You are responsible for setting prices, and you are also responsible for **giving discounts and for communicating about price increases**. Usually, you present discounts and price increases as a percentage.

One day you sit at your desk, and you wonder whether the way you do it today – presenting a single percentage number to your customers as a discount or price increase – is the best.**Maybe splitting the discount or price increase into multiple percentage numbers is smarter?**

We will find out today.

## Let us look at an example.

We can frame our discount as a **single discount of 40%** or a **double discount of 20%** with an **e****xtra discount of 25%**.

**The economic value of both discounts is the same.** So if you have a single discount of 40%, the price you pay is 60%, 40% off.

If you have a double discount, you pay 80% after the first discount, and the 25% extra discount refers to the reduced base after the first discount.

The extra discount means you get 25% off the remaining price after the first discount of 20%, i.e., 25% of a new base of 80% of the original price. The final price you pay is 60%, i.e., 40% off.

That is the mathematically correct way to calculate **stacked discounts** or **sequential discounts**.

## However, people are not so good with decimals, fractions, and percentages.

We rely more on whole numbers when doing calculations. This **"whole number dominance"** explains how we do simple math.

In our case here, people **neglect the base when adding percentages**.

The** single discount **of 40% is **perceived**, of course, **as 40%**, but the **double discount is perceived as 45%** because people apply a simple heuristic and only add up percentages.

They add up 20% and 25% and do not recognize that the extra discount of 25% refers to a smaller base.

**If you have the chance to split up your single discount into double discounts of the same economic value, customers perceive it as more attractive.**

## A real-life study.

The researchers ran a real-life study and cooperated with a small upscale kitchen appliance store.

In this experiment, they put Totally Bamboo cutting boards into a promotion.

The researchers set up the first promotion, giving a **single discount of 40% for two weeks**. Two weeks later, they ran a similar promotion with **double discounts of 20% and 25%** also for two weeks.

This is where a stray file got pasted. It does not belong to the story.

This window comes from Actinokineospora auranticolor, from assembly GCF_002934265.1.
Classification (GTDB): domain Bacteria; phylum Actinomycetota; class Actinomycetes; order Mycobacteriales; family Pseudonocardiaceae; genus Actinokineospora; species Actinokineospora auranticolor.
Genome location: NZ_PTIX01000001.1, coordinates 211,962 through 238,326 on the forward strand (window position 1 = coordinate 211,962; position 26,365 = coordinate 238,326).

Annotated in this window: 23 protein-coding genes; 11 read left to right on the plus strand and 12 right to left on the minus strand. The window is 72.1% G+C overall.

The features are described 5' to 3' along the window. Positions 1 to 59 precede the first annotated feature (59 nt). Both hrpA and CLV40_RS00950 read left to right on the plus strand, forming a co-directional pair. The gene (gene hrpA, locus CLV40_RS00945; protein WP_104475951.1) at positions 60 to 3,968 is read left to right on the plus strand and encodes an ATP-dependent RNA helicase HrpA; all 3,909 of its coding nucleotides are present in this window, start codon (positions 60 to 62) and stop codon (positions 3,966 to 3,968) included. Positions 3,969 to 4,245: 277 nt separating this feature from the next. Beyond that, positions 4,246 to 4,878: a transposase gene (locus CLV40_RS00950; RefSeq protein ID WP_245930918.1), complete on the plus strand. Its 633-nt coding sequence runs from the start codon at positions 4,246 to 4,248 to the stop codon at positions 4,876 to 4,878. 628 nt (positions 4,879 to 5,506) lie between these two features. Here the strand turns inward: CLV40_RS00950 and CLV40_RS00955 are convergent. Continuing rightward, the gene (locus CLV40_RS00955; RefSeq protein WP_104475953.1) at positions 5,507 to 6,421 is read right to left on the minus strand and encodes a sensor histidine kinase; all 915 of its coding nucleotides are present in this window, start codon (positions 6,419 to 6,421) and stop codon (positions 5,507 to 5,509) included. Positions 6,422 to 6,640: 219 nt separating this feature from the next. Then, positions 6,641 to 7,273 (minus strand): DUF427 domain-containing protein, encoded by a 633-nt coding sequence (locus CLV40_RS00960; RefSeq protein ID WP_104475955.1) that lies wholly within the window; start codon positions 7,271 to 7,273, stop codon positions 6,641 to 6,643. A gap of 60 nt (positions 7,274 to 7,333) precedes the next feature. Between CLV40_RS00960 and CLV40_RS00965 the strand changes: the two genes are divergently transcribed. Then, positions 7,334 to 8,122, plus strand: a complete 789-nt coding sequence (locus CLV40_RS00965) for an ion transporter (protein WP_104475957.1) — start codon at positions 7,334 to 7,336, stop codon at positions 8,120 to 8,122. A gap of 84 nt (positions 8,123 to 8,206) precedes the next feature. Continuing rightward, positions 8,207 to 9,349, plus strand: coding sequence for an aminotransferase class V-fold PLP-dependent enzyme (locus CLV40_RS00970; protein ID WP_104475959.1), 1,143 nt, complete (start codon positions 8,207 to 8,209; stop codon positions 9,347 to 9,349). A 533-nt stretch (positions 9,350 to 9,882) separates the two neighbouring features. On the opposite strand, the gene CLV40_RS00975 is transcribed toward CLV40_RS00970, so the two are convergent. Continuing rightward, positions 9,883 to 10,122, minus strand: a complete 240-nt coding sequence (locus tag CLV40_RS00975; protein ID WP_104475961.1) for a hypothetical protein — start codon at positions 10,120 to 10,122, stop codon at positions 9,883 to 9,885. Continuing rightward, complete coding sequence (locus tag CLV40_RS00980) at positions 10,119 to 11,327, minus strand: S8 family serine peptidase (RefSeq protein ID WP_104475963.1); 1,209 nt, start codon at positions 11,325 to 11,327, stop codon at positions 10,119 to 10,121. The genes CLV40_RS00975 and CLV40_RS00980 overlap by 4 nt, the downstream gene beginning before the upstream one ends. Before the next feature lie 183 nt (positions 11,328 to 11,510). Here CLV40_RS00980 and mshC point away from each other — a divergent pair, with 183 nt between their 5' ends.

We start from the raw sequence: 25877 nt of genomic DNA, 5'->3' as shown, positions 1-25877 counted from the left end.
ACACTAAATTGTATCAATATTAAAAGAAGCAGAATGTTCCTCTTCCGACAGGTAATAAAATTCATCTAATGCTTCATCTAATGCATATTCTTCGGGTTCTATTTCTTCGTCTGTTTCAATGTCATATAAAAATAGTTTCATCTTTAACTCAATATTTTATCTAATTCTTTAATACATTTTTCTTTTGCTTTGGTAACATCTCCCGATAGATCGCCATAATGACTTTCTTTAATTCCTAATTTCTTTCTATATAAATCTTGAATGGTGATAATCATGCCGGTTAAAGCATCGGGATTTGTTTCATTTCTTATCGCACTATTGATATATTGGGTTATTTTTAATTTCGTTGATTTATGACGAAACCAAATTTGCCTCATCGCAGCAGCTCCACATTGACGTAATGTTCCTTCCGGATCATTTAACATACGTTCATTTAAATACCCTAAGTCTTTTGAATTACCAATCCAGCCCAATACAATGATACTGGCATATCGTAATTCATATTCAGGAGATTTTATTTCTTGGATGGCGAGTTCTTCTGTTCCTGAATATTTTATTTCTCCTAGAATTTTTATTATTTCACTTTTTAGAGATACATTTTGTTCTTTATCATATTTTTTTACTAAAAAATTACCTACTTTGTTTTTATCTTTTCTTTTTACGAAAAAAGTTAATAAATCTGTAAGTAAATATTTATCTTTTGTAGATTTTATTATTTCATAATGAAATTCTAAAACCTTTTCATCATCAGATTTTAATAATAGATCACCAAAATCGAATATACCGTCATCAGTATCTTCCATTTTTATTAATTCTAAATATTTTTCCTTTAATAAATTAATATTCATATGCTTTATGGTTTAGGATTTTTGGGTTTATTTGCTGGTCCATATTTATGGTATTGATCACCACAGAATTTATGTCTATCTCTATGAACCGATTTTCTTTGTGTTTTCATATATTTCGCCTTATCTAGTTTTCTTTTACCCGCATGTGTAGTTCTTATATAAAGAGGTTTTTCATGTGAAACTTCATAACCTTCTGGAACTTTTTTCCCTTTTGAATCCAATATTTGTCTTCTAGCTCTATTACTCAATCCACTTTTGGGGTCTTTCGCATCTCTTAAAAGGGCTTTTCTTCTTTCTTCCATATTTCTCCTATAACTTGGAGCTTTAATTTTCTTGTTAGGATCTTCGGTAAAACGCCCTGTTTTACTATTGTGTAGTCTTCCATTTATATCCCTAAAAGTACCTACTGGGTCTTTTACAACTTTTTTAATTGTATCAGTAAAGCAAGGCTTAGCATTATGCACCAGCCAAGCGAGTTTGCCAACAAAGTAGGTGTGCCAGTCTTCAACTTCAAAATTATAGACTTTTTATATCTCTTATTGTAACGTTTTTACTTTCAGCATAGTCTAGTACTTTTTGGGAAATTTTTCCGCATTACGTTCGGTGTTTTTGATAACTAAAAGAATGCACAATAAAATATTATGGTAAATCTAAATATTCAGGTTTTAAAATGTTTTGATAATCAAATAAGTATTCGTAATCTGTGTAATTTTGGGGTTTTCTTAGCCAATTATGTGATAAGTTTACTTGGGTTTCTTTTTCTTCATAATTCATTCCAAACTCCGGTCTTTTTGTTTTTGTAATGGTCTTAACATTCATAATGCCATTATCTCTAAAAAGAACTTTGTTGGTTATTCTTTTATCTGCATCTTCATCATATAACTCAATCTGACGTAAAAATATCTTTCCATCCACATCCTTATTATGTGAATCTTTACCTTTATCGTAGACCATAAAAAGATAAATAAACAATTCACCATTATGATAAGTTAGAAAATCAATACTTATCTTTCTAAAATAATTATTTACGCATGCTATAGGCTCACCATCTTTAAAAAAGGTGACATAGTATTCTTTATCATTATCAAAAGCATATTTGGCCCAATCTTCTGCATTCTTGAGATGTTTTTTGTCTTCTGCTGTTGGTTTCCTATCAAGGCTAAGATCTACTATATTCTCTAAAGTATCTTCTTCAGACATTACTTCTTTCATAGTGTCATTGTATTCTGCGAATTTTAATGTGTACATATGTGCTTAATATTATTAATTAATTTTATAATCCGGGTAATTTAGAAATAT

To balance the order of discounts, they did the same experiment half a year later. But this time, the researchers offered double discounts first and ran a promotion with a single discount afterward.

They found out that the **number of purchasers, the sales volume, the revenue, and the profit increased** when offering a **double discount instead of a single discount of the same economic value**.

## But guess what? The same also applies to price increases.

We also have a positive effect on price increases if customers use a simple heuristic of adding up percentages.

Assuming we have a **single price increase of 62.5% **(I know it is a bit dramatic, but let us stay with this example as this has been used in the study).

The economic equivalent value framed as a **double price increase would be a 25% price increase plus a 30% price increase**.

The researchers found that **customers prefer a double price increase over a single price** increase because the perceived number is smaller when simply adding up percentages: 55% based on a base value neglect calculation compared to 62.5%.

## What did the researchers find out?

Comparing the **separated willingness to pay** through the packaged willingness to pay, they found out that in the separated format, the willingness to pay is about **4.6% higher** for the same ancillary services.

## What did we learn?

Today we learned that **customers simply add up percentages and neglect the base **these percentages refer to (the "base value neglect" effect).

We saw how we could use it to frame discounts and price increases.

In our case, we learned that **customers perceive a double price increase or price discount as better** – i.e., lower (price increase) or higher (price discount) – than a single price increase or price discount.

**References**

Chen, H., & Rao, A. R. (2007). When two plus two is not equal to four: Errors in processing multiple percentage changes. *Journal of Consumer Research*, 34(3), 327-340.